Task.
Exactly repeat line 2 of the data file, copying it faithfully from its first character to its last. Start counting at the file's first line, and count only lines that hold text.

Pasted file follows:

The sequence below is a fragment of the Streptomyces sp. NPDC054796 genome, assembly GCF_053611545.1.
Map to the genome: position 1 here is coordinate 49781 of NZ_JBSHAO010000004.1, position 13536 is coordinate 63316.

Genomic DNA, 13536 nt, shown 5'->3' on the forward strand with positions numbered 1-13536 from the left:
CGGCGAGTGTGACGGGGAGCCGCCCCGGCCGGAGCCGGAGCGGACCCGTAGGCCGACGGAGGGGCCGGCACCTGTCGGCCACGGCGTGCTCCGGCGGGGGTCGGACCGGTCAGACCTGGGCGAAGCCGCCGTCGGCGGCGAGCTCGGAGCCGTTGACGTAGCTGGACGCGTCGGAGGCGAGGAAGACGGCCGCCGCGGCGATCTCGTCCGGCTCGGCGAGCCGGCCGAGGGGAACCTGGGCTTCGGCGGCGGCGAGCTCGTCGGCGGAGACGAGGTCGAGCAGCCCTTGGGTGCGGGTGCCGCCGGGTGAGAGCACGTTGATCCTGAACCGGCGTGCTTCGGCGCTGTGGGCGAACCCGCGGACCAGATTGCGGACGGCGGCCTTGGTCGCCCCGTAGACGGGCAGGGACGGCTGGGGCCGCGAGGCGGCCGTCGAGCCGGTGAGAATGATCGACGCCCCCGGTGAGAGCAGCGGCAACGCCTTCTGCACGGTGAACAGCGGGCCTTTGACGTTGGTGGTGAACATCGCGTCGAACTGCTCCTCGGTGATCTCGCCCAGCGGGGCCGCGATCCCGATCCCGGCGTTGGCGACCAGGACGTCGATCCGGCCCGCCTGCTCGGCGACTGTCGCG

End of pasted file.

Map to the genome: position 1 here is coordinate 49781 of NZ_JBSHAO010000004.1, position 13536 is coordinate 63316.